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Governor Bentley prepares to sign campaign promise into law

By Beth Clayton
Alabama Political Reporter

MONTGOMERY—In 2011, Governor Robert Bentley stood on the Capitol steps to deliver his inaugural address. Governor Bentley promised the people of Alabama that he would not take a paycheck until Alabama reached defined full employment.

“We are going to have to be creative. Agencies that are not typically focused on job creation will certainly have to be now. Whether it is the Department of Transportation installing a turn lane so a Dollar General store can open on time or the Conservation Department helping to create and build a state-of-the-art convention center at Gulf Shores, our state’s mission from today forward is creating jobs for Alabamians.”

Two years after making this promise, Governor Bentley stood in the State House to watch the vote on SB231, the bill to build a lodge and convention center at Gulf State Park.

The bill passed the House 75-24, and Governor Bentley is expected to sign it into law.

“This is one of the most significant projects that we have ever undertaken in this state,” Bentley said. ‘This is something that six governors have tried to get done and nobody has ever gotten it off.”

The Gulf State Park project is part of the early restoration through the Natural Resource Damage Assessment process resulting from the Deepwater Horizon disaster. In addition to $8.2 million in ecological restorations throughout Mobile and Baldwin Counties, the project consists of $80.5 million in improvements to Gulf State Park.

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“We’re going to expand the park. It’s going to be an educational venture as far as ecology is concerned,” Bentley said.

In addition to contributing to the construction of the lodge and meeting facility, the Governor’s plan will construct an environmental research and education facility and a coastal ecosystems interpretive center, as well as enhance trails and restore dunes along the park’s undeveloped beachfront.

In addition to the direct benefits to the Gulf State Park and Baldwin County, these upgrades will help the state as a whole, said Representative Steve McMillan (R-Bay Minette), who sponsored the bill in the House.

“The tourism industry in Alabama has a huge economic impact. Visitors spent $10.5  billion in Alabama in 2012, with $702 million in taxes collected and $39 million going to the state general fund. 75 percent of the lodging tax goes to the general fund and it is one of the few sources of revenue that is designated for the general fund that is growing. It has grown almost annually, except for the time we did have the impact from the spill,” McMillan said during House debate.

“The park creates most of the money for all the other parks in this state, so this is going to help the entire state ofAalabama once this gets established and ready to use,” Bentley said.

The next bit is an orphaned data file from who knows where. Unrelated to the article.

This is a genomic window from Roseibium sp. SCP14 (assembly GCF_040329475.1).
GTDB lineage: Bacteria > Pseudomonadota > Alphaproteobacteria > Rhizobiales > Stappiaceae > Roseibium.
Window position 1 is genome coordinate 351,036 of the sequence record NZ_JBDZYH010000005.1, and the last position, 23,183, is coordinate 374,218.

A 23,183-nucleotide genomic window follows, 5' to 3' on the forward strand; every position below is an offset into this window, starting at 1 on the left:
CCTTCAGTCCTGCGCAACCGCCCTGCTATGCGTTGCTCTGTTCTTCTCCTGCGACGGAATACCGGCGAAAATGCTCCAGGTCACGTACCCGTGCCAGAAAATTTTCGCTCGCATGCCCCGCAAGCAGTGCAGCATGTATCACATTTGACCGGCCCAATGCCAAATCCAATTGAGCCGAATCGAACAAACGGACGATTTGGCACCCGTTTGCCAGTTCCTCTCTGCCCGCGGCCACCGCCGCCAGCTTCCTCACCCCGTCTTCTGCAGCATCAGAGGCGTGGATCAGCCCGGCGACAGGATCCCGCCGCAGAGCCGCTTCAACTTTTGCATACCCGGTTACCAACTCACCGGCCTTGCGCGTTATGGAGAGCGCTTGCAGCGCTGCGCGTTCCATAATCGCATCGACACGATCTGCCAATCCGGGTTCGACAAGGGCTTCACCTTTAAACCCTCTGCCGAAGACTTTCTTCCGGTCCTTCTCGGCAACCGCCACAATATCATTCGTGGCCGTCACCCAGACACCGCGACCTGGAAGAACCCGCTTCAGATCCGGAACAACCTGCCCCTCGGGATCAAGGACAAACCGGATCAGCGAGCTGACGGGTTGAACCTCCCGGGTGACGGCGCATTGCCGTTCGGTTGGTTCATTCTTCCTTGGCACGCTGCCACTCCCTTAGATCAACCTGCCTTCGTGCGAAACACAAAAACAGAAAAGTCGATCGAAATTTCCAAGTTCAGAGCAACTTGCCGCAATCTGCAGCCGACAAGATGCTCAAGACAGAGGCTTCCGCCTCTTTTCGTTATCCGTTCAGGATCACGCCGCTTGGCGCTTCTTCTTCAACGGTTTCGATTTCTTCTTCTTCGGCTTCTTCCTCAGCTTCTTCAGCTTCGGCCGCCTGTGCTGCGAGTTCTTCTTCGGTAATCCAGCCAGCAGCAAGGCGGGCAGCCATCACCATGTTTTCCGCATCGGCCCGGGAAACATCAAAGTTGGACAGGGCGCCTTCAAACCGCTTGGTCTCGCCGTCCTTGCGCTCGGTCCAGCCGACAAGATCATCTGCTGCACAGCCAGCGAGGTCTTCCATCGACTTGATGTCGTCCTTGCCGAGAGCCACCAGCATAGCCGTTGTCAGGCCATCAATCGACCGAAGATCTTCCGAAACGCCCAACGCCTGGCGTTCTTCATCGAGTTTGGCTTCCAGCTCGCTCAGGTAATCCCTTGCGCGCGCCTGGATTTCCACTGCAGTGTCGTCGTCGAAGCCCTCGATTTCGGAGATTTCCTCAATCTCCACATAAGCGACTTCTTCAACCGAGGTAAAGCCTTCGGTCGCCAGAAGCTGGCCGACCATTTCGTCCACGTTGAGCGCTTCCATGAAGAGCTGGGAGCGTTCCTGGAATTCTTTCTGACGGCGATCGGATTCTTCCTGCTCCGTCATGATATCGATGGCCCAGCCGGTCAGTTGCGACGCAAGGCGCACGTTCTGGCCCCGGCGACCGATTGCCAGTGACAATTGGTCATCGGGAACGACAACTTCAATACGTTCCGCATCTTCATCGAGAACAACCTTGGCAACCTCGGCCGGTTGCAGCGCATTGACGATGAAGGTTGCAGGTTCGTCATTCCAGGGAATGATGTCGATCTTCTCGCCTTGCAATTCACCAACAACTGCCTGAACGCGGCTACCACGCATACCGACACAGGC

McMillan outlined the next steps forward once the Governor is able to sign the bill into law.

“There is an eight-step process that protects the public’s interest and also requires that some oversight and accountability from the executive branch,” McMillan said.

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“The first thing that would have to happen is a market analysis. If the market analysis comes back favorably, then the governor would put out the requests for proposals. Then based on those requests, the governor has the authority to negotiate what we refer to as a project agreement. Once that’s done, then the Gulf State Park project committee has to review it and approve it before it can be implemented, McMillan said. “So nobody’s got a monopoly on how it’s going to be done without some oversight and approval.”

Despite these plans for oversight and accountability, several called the project a “sweetheart deal” in House debate.

Representative Daniel Boman (D-Sulligent) introduced an amendment on the House floor to prohibit any current or past governor or his family from benefitting from this deal. The bill already included a provision in section 5(c) that “officers and employees of the department, members of the Legislature, and members of their families are excluded from submission of a proposal hereunder.”

“This bill excludes members of the legislative body and officers from benefitting from this, but it did not include members of the executive staff, particularly the Governor,” Boman said.

“Under this bill, the current governor could benefit, and i don’t see that being an issue, but there is a former governor who, i guarantee it when all is said and done with it, he or his family is going to benefit from it, Boman said.”

“It’s been insinuated that Bob Riley is part of it. I can tell you absolutely that there are no negotiations, there have been no discussions, there’s been no interaction, there’s been no phone calls, there’s been no emails, there’s been no letters, there’s been no smoke signals with Bob Riley. So in order for some sort of a deal to take place, someone has to communicate. There’s been none. Zero,” said Blaine Galliher, Governor Bentley’s legislative director.

“This is one of the promises that I made to the people of Baldwin County, Governor Bentley said. “This is a big step in the right direction, and we feel certain that we will be able to get this accomplished,” he said.

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